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5 things to get you through high school

By Kate Buchas

High school is a time where everyone is trying to figure themselves out while also trying to have the best times of their lives. Getting through high school can be extremely difficult and emotional. A couple of things you may need will be easy to figure out, but for others upperclassmen can help you out with that.


Coffee– When I was a freshman, I wasn’t the biggest fan of coffee. I thought it tasted like dirt and overall, I hated it. I was wrong. Coffee will, at one point or another, be one of your best friends. There will be times throughout high school where you will be late several times because the Dunkin Donuts line was too long and you needed that coffee to get through the day. Late start on Thursday mornings is a big deal, as well. Whether you take the bus or drive, there is a large population of students that go to Dunkin for coffee.


Typical school supplies– Don’t be that kid that never has his/her calculator or always has to ask for a pencil or chromebook charger. No one, I repeat, no one likes that kid. Typically you don’t get told what you need for class, until you are actually in the class. So, a few days before school, buy a folder for every class, a pack of pencils or pens, and a notebook. This way, when all your teachers tell you what you need, you go out that night and get all the supplies. It’s normally nothing more than a binder, paper and writing utensils, maybe even a calculator.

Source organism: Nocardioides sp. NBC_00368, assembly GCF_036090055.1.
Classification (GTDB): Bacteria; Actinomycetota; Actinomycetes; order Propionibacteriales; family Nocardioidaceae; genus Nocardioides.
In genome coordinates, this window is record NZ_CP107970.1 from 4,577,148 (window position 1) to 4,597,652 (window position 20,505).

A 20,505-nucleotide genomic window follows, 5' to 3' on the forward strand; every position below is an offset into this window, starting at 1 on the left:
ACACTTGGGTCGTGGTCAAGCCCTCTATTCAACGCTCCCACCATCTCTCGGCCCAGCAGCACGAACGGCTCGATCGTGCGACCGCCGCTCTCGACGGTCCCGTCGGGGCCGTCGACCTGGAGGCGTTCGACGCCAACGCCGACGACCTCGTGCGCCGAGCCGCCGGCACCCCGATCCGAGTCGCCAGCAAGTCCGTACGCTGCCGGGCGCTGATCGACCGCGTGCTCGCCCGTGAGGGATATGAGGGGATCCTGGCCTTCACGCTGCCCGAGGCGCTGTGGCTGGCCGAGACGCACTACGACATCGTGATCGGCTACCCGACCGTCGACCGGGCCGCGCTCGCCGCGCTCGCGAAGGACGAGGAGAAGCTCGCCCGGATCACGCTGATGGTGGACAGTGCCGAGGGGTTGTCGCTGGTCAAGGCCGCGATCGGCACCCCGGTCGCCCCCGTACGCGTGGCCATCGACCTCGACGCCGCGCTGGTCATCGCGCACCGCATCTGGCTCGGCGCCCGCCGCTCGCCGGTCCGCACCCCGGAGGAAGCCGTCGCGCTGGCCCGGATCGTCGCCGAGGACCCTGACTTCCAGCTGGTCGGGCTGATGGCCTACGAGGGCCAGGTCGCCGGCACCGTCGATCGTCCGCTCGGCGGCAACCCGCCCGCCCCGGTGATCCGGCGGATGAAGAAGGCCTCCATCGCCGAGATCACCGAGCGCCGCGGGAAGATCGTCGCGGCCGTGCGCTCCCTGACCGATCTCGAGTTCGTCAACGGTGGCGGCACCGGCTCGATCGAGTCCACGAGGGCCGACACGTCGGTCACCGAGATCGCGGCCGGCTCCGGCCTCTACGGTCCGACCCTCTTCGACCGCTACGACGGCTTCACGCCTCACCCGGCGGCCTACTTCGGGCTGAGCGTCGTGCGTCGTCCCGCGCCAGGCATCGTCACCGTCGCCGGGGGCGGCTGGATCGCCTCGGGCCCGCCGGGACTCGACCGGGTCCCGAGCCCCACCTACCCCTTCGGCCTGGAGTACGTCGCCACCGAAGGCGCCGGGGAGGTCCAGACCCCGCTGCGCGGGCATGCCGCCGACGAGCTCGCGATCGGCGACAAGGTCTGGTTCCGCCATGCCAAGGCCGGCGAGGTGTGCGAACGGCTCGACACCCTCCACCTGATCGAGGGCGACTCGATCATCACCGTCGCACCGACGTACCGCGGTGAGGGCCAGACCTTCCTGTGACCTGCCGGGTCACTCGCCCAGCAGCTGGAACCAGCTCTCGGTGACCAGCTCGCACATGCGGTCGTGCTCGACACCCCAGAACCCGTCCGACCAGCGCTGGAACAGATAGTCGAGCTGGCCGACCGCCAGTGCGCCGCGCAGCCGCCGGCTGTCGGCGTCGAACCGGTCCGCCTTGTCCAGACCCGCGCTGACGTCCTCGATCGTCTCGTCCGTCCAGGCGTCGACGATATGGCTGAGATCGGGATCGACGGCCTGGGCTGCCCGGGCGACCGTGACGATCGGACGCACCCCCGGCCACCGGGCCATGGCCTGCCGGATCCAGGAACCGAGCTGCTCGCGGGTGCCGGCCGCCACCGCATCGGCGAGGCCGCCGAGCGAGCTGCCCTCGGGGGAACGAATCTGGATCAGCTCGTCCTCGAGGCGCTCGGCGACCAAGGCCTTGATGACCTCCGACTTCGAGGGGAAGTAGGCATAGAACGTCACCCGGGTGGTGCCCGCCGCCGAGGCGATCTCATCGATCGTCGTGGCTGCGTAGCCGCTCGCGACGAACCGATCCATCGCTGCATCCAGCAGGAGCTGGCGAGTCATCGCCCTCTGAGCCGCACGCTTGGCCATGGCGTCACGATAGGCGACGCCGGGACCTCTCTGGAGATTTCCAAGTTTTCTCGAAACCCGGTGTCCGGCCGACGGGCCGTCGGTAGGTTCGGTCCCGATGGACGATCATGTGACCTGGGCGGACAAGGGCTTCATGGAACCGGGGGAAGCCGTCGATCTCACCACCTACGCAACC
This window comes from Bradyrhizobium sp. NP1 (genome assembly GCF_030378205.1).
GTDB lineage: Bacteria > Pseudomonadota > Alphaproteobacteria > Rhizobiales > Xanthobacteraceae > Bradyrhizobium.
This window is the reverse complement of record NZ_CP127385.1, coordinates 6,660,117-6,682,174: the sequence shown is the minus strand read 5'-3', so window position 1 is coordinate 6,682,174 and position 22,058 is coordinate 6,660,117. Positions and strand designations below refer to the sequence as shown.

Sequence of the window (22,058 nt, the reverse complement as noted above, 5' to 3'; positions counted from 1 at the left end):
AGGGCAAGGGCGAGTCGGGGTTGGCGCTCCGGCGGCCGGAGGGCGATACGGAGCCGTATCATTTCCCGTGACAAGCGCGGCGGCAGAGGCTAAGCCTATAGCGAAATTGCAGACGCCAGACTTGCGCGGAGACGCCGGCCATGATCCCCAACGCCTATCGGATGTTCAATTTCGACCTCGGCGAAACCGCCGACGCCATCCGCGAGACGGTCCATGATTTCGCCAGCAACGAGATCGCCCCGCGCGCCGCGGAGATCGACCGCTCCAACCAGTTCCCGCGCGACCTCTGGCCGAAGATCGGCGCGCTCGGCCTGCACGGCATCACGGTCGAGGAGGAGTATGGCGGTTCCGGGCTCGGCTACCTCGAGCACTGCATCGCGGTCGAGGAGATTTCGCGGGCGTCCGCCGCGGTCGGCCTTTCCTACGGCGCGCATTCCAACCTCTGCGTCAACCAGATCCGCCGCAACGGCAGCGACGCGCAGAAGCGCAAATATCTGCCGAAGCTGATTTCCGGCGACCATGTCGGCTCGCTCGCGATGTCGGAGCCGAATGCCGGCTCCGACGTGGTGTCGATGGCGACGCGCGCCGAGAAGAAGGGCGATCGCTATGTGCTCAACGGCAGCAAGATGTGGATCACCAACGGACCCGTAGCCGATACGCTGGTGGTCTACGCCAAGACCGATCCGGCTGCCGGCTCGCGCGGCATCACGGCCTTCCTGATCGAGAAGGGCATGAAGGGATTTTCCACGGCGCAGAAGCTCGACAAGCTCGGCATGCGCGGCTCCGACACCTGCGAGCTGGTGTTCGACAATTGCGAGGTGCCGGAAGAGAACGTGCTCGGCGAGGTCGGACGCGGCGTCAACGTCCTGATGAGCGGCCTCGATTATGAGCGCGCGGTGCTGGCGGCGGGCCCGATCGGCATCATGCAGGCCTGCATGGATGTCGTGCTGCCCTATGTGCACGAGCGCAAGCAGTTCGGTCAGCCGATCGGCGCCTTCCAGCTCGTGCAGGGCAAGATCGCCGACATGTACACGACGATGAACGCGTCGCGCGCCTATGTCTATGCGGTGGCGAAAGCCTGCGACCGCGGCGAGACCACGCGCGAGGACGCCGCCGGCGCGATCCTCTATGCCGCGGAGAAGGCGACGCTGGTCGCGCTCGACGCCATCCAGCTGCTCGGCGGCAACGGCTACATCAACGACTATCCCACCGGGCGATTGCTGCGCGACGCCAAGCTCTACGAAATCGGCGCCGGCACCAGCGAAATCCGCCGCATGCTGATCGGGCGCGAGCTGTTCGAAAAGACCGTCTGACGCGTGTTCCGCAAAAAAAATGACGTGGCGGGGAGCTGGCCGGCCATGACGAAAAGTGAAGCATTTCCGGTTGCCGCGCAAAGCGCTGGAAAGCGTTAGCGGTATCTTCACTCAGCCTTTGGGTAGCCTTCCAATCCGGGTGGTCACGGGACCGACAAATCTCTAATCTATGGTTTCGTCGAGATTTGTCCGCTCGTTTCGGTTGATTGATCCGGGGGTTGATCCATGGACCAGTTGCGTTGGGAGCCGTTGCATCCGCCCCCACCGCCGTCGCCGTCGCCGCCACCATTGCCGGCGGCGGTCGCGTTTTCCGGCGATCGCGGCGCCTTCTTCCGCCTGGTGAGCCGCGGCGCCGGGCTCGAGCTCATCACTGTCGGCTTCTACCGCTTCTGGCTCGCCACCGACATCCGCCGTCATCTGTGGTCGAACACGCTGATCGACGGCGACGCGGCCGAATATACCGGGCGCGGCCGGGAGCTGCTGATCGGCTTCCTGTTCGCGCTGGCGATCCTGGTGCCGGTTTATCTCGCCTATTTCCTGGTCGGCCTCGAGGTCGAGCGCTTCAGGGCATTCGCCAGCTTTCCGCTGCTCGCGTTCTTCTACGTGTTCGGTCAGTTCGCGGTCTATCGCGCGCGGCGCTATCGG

Routine– There is really nothing more important than having a solid routine. As high school goes on, there will be times where you get off track and you do things you aren’t supposed to, but that’s what being a teenager is all about. If you have a routine in the morning, your life can instantly become 10 times easier than it was before. You’ll always know what you have to do next and where you go and who you go with. For example, if every morning, you wake up at 6:15, shower until 6:30, get dressed and eat breakfast by 6:55, you’ll be out the door by 7 every day, give or take a few minutes here and there, depending on if you want to sleep rather than shower. In that case, shower the night before. Everything will almost always fall into place when you have a routine.


Respect for your teachers– With your teachers, there will come a time at least once per day that you have to act like a mature adolescent. There will be teachers that hold your hand all throughout the class, but once you’re out of that class, you move on to a new semester and chances are, that teacher won’t be nearly as comforting and as helpful as the last. A teacher’s job is to teach. Most don’t just teach the subject that is printed on your schedule either, they teach you life lessons, things they’ve learned when they were your age, and just overall helpful things to know about the world around you.


Time management– When you get to the age of fifteen or sixteen, you start to apply for jobs, and other extracurricular activities, Which means, you’ll need to learn how to balance your time. There will be weeks where you have one free day a week. That day is typically Sunday. Once that day of the week hits, most teens are very excited to sleep in and not do anything all day, until they realize they skipped all the time they had during the week to do homework in order to go out with friends. Now, they spend hours upon hours doing homework, and do not have any time to relax; they go through this about six more times before they realize they have to get their act together.

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